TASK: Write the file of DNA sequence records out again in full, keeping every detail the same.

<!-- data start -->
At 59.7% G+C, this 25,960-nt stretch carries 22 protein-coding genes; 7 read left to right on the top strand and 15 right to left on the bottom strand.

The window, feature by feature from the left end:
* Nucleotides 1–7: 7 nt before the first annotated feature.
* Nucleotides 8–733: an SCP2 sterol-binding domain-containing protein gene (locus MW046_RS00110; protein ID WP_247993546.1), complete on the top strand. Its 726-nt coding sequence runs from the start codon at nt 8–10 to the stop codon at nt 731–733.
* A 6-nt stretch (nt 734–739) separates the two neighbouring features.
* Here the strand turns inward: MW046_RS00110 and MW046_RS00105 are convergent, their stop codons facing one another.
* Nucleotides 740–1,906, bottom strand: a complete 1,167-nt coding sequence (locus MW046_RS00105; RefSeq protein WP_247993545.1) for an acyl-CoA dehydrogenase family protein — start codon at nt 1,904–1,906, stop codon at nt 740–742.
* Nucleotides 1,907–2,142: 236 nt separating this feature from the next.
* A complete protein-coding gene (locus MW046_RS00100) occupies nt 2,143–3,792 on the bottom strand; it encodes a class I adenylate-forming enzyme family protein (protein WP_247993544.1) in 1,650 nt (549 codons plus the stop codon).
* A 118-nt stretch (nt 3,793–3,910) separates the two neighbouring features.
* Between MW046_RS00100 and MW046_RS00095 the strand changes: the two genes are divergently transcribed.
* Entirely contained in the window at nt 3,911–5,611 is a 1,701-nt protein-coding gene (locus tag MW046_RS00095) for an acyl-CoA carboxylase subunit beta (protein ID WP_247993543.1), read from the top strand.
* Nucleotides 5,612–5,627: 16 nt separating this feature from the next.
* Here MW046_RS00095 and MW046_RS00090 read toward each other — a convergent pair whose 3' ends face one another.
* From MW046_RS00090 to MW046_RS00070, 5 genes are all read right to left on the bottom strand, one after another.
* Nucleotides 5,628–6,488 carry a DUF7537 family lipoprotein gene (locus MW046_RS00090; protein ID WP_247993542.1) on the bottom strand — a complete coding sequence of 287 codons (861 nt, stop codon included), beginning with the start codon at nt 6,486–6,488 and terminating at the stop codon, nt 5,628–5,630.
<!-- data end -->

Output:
At 59.7% G+C, this 25,960-nt stretch carries 22 protein-coding genes; 7 read left to right on the top strand and 15 right to left on the bottom strand.

The window, feature by feature from the left end:
* Nucleotides 1–7: 7 nt before the first annotated feature.
* Nucleotides 8–733: an SCP2 sterol-binding domain-containing protein gene (locus MW046_RS00110; protein ID WP_247993546.1), complete on the top strand. Its 726-nt coding sequence runs from the start codon at nt 8–10 to the stop codon at nt 731–733.
* A 6-nt stretch (nt 734–739) separates the two neighbouring features.
* Here the strand turns inward: MW046_RS00110 and MW046_RS00105 are convergent, their stop codons facing one another.
* Nucleotides 740–1,906, bottom strand: a complete 1,167-nt coding sequence (locus MW046_RS00105; RefSeq protein WP_247993545.1) for an acyl-CoA dehydrogenase family protein — start codon at nt 1,904–1,906, stop codon at nt 740–742.
* Nucleotides 1,907–2,142: 236 nt separating this feature from the next.
* A complete protein-coding gene (locus MW046_RS00100) occupies nt 2,143–3,792 on the bottom strand; it encodes a class I adenylate-forming enzyme family protein (protein WP_247993544.1) in 1,650 nt (549 codons plus the stop codon).
* A 118-nt stretch (nt 3,793–3,910) separates the two neighbouring features.
* Between MW046_RS00100 and MW046_RS00095 the strand changes: the two genes are divergently transcribed.
* Entirely contained in the window at nt 3,911–5,611 is a 1,701-nt protein-coding gene (locus tag MW046_RS00095) for an acyl-CoA carboxylase subunit beta (protein ID WP_247993543.1), read from the top strand.
* Nucleotides 5,612–5,627: 16 nt separating this feature from the next.
* Here MW046_RS00095 and MW046_RS00090 read toward each other — a convergent pair whose 3' ends face one another.
* From MW046_RS00090 to MW046_RS00070, 5 genes are all read right to left on the bottom strand, one after another.
* Nucleotides 5,628–6,488 carry a DUF7537 family lipoprotein gene (locus MW046_RS00090; protein ID WP_247993542.1) on the bottom strand — a complete coding sequence of 287 codons (861 nt, stop codon included), beginning with the start codon at nt 6,486–6,488 and terminating at the stop codon, nt 5,628–5,630.